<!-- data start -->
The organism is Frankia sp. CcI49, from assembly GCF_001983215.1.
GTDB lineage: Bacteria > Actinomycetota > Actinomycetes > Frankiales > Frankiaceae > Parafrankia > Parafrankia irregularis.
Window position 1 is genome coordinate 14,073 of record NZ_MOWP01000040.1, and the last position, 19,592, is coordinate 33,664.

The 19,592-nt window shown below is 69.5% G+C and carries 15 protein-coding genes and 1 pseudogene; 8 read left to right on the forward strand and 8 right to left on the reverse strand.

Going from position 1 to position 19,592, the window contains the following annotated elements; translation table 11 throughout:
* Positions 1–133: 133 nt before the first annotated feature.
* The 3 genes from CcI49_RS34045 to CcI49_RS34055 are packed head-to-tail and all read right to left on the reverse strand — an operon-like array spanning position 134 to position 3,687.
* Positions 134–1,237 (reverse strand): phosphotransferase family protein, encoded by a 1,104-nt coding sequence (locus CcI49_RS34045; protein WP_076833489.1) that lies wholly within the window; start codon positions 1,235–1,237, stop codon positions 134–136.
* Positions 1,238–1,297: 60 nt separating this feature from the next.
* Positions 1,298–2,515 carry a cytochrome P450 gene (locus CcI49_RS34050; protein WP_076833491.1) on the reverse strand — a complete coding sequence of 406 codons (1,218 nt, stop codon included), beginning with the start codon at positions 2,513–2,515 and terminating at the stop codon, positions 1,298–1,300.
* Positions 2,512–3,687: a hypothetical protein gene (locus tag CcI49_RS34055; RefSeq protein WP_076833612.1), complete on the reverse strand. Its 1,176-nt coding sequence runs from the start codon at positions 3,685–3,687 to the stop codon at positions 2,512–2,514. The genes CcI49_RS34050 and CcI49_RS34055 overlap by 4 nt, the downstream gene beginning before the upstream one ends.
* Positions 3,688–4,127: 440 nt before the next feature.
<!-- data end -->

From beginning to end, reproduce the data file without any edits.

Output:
The organism is Frankia sp. CcI49, from assembly GCF_001983215.1.
GTDB lineage: Bacteria > Actinomycetota > Actinomycetes > Frankiales > Frankiaceae > Parafrankia > Parafrankia irregularis.
Window position 1 is genome coordinate 14,073 of record NZ_MOWP01000040.1, and the last position, 19,592, is coordinate 33,664.

The 19,592-nt window shown below is 69.5% G+C and carries 15 protein-coding genes and 1 pseudogene; 8 read left to right on the forward strand and 8 right to left on the reverse strand.

Going from position 1 to position 19,592, the window contains the following annotated elements; translation table 11 throughout:
* Positions 1–133: 133 nt before the first annotated feature.
* The 3 genes from CcI49_RS34045 to CcI49_RS34055 are packed head-to-tail and all read right to left on the reverse strand — an operon-like array spanning position 134 to position 3,687.
* Positions 134–1,237 (reverse strand): phosphotransferase family protein, encoded by a 1,104-nt coding sequence (locus CcI49_RS34045; protein WP_076833489.1) that lies wholly within the window; start codon positions 1,235–1,237, stop codon positions 134–136.
* Positions 1,238–1,297: 60 nt separating this feature from the next.
* Positions 1,298–2,515 carry a cytochrome P450 gene (locus CcI49_RS34050; protein WP_076833491.1) on the reverse strand — a complete coding sequence of 406 codons (1,218 nt, stop codon included), beginning with the start codon at positions 2,513–2,515 and terminating at the stop codon, positions 1,298–1,300.
* Positions 2,512–3,687: a hypothetical protein gene (locus tag CcI49_RS34055; RefSeq protein WP_076833612.1), complete on the reverse strand. Its 1,176-nt coding sequence runs from the start codon at positions 3,685–3,687 to the stop codon at positions 2,512–2,514. The genes CcI49_RS34050 and CcI49_RS34055 overlap by 4 nt, the downstream gene beginning before the upstream one ends.
* Positions 3,688–4,127: 440 nt before the next feature.